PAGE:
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Breathe easy: Lightweight smart device identifies sleep disorders while you snooze
Snoring is a nuisance if you’re the one kept awake listening to it. But it can be much more troublesome for the actual snorer. That’s because it might also signal a condition called sleep apnoea – a disorder that not only brings non-restorative sleep and tiredness but can lead to hypertension, heart and liver problems and diabetes. It is estimated to affect 2-4% of children and about 10% of adults worldwide, with men more likely to suffer and obesity being a major risk factor.
The good news is that sleep apnoea is treatable. Unfortunately, it often remains undiagnosed and therefore untreated. Sunrise, a start-up launched by two brothers, offers hope through a smart home diagnosis kit.
Sunrise was established in 2015 by Laurent and Pierre Martinot. Its team of 15 people, split between two offices in Namur and Paris, created a 3-gram wireless sensor that, placed on the chin, can detect pauses in breathing or when breathing becomes abnormally shallow. The device monitors jaw movements and can analyse what the brain is doing through tracking muscle contractions. Connected to a mobile app, it measures micro-awakenings per hour and indicates the presence of respiratory effort, essentially telling the user the quality of their sleep.
It provides a home alternative to a conventional sleep test done in a hospital or a specialist sleep centre and was given an Innovation Award at the 2021 CES consumer electronics fair.
“The device gives clear, actionable results overnight and, if a sleep disorder is suspected, users can choose to be put directly in touch with a sleep physician to receive the diagnosis and discuss the next steps, cutting down the journey to treatment from what could be months to just days,” says Laurent Martinot, Sunrise’s CEO. “Given the high prevalence and important health consequences of sleep apnoea, we think that everyone should test their sleep at some point in their lives.”
Besides Belgium, where it has a dozen sleep specialist partners, Sunrise is currently available in the UK and France and plans to enter the US market in 2022. The device costs €119, with each test only being good for one night. “In most cases, one night’s data is a sufficient basis for diagnosis,” says Martinot. “Responding to user feedback we are now offering two- and three-night testing solutions, from which we can gain exponentially more information.”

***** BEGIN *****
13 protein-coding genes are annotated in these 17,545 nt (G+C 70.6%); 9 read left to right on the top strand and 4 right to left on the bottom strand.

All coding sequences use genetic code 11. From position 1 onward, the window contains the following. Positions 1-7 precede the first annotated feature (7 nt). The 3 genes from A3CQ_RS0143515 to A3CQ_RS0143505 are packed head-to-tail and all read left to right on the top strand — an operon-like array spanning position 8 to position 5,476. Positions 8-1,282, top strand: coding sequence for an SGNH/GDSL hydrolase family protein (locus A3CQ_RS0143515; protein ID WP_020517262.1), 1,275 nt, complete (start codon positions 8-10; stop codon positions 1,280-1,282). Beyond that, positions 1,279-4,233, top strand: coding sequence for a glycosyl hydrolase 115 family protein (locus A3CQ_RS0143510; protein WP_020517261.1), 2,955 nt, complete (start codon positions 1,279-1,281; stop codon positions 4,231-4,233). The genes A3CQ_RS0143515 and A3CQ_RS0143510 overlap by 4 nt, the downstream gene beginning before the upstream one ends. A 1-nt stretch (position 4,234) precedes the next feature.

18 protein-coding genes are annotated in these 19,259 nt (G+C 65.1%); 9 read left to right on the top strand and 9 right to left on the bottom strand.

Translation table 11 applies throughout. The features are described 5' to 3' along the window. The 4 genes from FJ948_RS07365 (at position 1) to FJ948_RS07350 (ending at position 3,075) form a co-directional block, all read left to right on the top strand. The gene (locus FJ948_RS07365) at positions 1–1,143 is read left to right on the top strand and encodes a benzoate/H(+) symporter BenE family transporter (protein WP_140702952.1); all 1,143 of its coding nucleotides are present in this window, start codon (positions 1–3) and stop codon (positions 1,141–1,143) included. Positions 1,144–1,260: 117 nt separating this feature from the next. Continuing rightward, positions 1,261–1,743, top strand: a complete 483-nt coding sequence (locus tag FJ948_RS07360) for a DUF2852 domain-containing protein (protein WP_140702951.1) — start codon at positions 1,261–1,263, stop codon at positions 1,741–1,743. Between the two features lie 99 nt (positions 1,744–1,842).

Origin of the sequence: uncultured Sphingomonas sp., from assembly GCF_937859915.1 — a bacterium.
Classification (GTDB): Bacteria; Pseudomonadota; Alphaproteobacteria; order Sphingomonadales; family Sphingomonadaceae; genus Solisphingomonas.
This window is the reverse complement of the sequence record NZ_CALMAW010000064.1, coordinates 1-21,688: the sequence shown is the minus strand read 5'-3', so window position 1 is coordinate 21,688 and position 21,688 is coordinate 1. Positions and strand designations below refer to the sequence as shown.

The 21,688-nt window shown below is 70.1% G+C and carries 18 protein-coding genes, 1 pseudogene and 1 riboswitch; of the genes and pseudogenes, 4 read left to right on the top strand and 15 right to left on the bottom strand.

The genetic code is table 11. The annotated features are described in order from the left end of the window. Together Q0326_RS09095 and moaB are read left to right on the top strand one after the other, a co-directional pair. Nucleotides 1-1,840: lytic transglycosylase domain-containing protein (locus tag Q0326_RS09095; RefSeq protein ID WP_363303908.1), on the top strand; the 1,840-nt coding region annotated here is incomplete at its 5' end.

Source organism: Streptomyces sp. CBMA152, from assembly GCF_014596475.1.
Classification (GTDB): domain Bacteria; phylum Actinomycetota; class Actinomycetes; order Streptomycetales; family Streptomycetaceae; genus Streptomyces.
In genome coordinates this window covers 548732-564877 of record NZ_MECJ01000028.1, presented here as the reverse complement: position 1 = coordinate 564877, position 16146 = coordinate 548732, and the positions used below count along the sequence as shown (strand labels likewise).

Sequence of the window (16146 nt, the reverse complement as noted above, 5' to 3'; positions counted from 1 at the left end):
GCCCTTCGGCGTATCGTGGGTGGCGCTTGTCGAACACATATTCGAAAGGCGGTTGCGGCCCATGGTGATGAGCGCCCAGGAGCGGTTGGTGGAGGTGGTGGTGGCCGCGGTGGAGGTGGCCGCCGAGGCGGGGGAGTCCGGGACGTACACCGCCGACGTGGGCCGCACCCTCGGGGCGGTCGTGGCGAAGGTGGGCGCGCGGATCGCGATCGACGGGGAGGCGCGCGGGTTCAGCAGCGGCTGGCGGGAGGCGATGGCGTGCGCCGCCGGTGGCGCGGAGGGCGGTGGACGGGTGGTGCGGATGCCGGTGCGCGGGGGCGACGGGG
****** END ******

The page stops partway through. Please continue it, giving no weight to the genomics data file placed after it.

Although the main focus is on sleep apnoea, which is the second most common sleep disorder after insomnia, Sunrise is also useful in detecting sleep bruxism – a condition that results in involuntary jaw clenching or teeth grinding and possible headaches, muscle pain or dental damage. “The information Sunrise provides can also help in diagnosing and treating insomnia disorders, sleep-wake rhythm disorders, hypersomnia disorders or insufficient sleep syndrome,” says Martinot.
While the device is already certified by the European Commission, Sunrise is looking to obtain further recognition in the medical world. A large study, partially financed by the French ministry of health, will take place later this year at 14 sleep centres throughout France. Martinot: “The objective of this study is to confirm clinical evidence and validate the cost-effectiveness of our solution in comparison to other current sleep diagnosis methods.”
The start-up aims to provide the French healthcare system with enough data to motivate reimbursement of the cost of Sunrise testing. And according to Martinot, it will not stop with France: “Our ambition is to eventually become fully integrated into healthcare systems so that we can grant everyone an easy and affordable access to sleep disorder diagnosis.”
This article was first published in the Wab magazine, spring 2021